I have not updated the blog recently and I have been feeling somewhat guilty. I have been thinking that I just don't have anything interesting to relate, but upon further reflection, I see that I have been pretty busy with a lot of different issues, just nothing very big. I hardly know where to start. But I am feeling a little like the half hour some 30 years ago when I put a cardboard box of six 6-week old Brittany puppies in the cab of my old stick shift green Dodge pickup to take to the vet clinic for shots, dew claw removal, and tail docking. Did that ever turn into a circus. Two miles into a seven mile journey while I am on Highway 95 doing sixty or so, one of the pups manages to get out of the box. I could not believe it. Next thing he is on the floor and under my feet. I can tell downshifting and breaking might be a challenge when I get to the edge of town--all of a sudden another comes over the edge and tips the box and now I have six wiggly-butted, little white and orange pups all over everywhere. I think I would rather have had to deal with a yellow jacket in the cab than deal with six scampering pups on the floor, in my lap, under the seat and trying to get a lick on my face while slowing down on the highway. Of course, when I wished to put a foot on the break pedal one of the pups interpreted that as a cue I wanted to play and the shoe laces were savagely attacked. Move the left foot to the clutch, oh yeah, another invitation to play footsie. That brought all but one to the melee at the pedals. The drive through town to the vet clinic was a long ten minutes that had me a nervous wreck. I did not know if I was going to crush some little critter on the pedals or veer into some parked car. I thought of stopping, but was afraid that if I opened the door, I would have six puppies taking off in six different directions in the middle of downtown Weiser and besides if I did get them all rounded up and into the box, how was I going to keep these canine Houdinis in the box? I decided to make my stand in the parking lot of the vet clinic. To make matters worse this was in the summer and it was one of the scorcher days. The pickup did not have air conditioning and I had to keep the windows closed because some of the pups loved to climb up my body to get on my shoulder where they could get a good angle for a kiss or a piercing little nip of my ear. I was afraid one of them would launch himself from my shoulder right out the open window. They all managed to live and I never crashed. Life can be that way sometimes.

I have so much going on right now. Tim Woodward published a column in the Idaho Statesman about George Shoup, last territorial governor, first State governor, first U.S. Senator from Idaho and instrumental in the founding of the State. The column was specifically about Idaho honoring him by placing his statue in the National Hall of Statuary in the Capitol Building. Each state can honor two people in the Hall. Do you know who your State honors with statues in the National Hall of Statuary? Most people do not. Well, the article hit on one of my really raw nerves because George Shoup commanded the troops who carried out the worse of the atrocities in the massacre of hundreds of peaceful Indians (mostly women and children and most of the women raped) at the Sand Creek Massacre in Colorado in 1864. His troops even went into the field on the second day after the battle and just looked for cripples whom they raped, mutilated while still alive and scalped. Easily, nothing worse has ever happened in the annals of American military history and Shoup was the commander of this Third Colorado Volunteers who did this. The whole story is a dark stain in the history of the U.S. and the actions of the soldiers was condemned by the U.S. Army after a military and Congressional investigation. President Grant strongly condemned the actions of the Colorado volunteers, Chivington and the commanders of the Colorado Volunteers. This massacre equates to the Mi Lai Massacre for those of that era although our soldiers at Mi Lai did not rape and kill cripples, but some children were killed purposefully. I can only believe the people of Idaho do not know of the role George Shoup played at the Sand Creek Massacre or they would never have honored him by placing his statue in the National Hall of Statuary. Well, at least I hope the people would feel that he should not be honored. I wrote a shortened version of the events leading up to the Massacre and of Shoup's role and sent it to Tim Woodward. I have yet to have a return from him. I am wondering what his reaction will be to my response to his column. If anybody is interested please comment at the end of this blog and I will e-mail the essay I sent to Tim Woodward.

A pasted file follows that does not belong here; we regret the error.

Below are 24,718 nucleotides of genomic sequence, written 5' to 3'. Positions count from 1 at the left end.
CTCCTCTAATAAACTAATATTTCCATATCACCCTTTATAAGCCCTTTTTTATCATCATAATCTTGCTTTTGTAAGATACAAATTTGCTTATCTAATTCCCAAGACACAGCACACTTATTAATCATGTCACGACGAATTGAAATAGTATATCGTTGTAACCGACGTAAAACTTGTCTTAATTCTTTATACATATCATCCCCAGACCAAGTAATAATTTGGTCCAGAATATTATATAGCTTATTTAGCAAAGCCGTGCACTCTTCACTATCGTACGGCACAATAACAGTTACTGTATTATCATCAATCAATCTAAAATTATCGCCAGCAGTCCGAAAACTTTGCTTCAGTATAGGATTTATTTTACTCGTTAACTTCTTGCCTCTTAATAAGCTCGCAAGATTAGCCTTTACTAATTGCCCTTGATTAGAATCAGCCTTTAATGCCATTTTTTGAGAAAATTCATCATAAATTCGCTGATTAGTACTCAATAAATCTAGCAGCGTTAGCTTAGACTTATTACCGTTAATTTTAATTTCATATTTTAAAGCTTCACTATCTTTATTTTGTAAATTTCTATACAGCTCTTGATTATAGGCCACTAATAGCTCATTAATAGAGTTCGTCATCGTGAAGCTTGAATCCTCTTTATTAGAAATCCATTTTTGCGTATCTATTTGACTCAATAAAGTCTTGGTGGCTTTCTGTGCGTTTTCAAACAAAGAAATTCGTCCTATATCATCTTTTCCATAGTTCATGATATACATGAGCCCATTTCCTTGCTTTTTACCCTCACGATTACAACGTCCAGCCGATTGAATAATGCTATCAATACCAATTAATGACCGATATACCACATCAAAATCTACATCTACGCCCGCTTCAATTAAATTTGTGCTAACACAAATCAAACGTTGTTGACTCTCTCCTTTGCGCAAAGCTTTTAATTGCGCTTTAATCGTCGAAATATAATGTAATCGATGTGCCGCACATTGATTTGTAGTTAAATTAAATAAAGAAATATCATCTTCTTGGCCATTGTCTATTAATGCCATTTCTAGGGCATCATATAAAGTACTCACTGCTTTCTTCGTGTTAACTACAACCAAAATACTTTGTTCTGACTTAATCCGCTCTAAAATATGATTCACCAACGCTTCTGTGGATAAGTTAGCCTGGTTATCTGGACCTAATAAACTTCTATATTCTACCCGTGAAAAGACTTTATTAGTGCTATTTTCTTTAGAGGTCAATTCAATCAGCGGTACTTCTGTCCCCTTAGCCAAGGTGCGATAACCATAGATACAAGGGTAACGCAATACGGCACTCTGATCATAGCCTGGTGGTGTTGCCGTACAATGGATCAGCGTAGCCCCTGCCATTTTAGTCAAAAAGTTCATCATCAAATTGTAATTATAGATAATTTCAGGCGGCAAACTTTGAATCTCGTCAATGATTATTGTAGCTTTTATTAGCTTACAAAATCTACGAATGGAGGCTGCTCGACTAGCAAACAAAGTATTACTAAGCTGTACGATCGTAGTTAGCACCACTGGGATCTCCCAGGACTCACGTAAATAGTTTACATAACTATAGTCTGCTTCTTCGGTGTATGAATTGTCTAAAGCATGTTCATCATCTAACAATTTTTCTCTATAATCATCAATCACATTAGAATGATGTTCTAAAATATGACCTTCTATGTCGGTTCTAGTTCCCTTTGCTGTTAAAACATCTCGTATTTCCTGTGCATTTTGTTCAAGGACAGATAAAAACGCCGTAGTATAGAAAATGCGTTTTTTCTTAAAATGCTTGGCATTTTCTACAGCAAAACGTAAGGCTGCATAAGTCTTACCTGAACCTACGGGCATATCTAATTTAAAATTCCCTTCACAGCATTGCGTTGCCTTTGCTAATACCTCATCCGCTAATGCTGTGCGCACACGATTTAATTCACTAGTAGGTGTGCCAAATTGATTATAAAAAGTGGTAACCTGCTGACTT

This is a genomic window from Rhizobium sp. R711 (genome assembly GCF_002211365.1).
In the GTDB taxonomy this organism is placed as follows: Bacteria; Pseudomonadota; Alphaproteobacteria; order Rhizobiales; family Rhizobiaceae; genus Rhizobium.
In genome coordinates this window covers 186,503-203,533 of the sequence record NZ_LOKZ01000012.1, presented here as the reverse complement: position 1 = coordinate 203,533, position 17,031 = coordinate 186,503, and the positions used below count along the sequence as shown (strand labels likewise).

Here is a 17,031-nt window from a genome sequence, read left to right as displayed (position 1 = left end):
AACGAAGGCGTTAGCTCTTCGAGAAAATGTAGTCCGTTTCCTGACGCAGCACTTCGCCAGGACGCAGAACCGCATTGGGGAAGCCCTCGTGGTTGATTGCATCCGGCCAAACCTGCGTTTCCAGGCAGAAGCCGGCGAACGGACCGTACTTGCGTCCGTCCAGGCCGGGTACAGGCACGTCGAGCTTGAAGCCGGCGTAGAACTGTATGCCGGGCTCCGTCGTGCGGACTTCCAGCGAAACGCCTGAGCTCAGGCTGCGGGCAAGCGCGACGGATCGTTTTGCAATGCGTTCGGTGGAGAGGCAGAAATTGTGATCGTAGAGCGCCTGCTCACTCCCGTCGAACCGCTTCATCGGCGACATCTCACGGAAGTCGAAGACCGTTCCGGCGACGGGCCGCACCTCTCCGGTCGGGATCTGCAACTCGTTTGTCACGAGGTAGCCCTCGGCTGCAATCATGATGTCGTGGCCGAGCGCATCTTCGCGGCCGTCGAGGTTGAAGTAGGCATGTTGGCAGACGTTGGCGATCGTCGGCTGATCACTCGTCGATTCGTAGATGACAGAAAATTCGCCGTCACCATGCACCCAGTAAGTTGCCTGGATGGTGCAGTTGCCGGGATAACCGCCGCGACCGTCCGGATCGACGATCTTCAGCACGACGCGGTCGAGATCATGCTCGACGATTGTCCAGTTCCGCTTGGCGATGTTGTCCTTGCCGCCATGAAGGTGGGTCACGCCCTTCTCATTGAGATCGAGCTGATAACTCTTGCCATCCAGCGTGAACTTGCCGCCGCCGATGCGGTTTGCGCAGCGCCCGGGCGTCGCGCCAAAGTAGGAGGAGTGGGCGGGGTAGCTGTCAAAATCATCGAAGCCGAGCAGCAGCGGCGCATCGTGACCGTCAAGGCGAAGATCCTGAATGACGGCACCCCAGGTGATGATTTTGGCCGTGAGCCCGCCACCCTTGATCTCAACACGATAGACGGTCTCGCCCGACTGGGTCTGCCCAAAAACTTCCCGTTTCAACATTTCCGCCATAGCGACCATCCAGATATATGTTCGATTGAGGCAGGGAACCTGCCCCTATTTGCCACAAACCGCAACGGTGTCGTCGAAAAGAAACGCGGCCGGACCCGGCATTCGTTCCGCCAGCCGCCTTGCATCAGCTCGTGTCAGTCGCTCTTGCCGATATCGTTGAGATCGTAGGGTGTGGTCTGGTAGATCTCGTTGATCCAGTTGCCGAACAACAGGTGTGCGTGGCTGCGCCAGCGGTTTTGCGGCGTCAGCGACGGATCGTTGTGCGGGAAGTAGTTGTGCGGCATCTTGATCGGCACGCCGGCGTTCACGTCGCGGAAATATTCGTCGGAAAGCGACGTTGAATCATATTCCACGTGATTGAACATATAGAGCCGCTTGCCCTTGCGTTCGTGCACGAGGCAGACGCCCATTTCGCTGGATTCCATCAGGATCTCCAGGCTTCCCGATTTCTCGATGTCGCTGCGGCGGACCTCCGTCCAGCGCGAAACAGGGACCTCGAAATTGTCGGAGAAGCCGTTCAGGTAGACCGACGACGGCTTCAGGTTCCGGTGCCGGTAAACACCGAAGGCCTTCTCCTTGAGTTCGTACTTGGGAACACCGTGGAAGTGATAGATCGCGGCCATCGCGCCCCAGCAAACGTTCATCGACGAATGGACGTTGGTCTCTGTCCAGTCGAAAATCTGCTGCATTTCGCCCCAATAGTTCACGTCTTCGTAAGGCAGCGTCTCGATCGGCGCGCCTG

Then there is the upcoming trip to New Mexico that J and I will make in June. I have bought a book that is a guide to fly fishing northern New Mexico and I bought a book on how to tie flies that are particularly productive in Northern New Mexico. So there is a lot of fly tying to do and a lot of fly tying materials to accumulate so as to tie those flies and those materials are not cheap. Then there is the rotary fly tying vice that I bought from Cabelas and that alone is a whole new blog. I am not happy with Cabelas and J is really ticked at Cabelas. This row with Cabelas is going to require another long letter and I have to do it because J is such a consumer rights freak, and in this case, well she should be.

Oh, and the Consumers Report came this week. Jane opens it up and says, "Whew! We're safe. Everything is about how to save money in this time of rapidly rising prices." I am thinking, "Thank God!" Then from the lips of J came a word that I think may have crossed the lines of polite society! Just a thought mind you, may not have heard what I thought I heard, but she said, "~~~~ there is an article about the best refrigerators." Man, wouldn't you know it, but our refrigerator is about the same age as the stove. So you know what that means.

Oh, and there is much more, much, much more.

And there is the constant upkeep of the yard and pond. Geez. See the picture of the three piles of dead sunflower stalks burning last Sunday.

Yeeeeeoooooooowwwwwwww, Papa Coyote is getting worn out just thinking of all that is going on around here.
Reta, my mushroom and wildflower hunting buddy sends me an e-mail saying that she is really lichen the mushroom club and thinks that I am a fungi.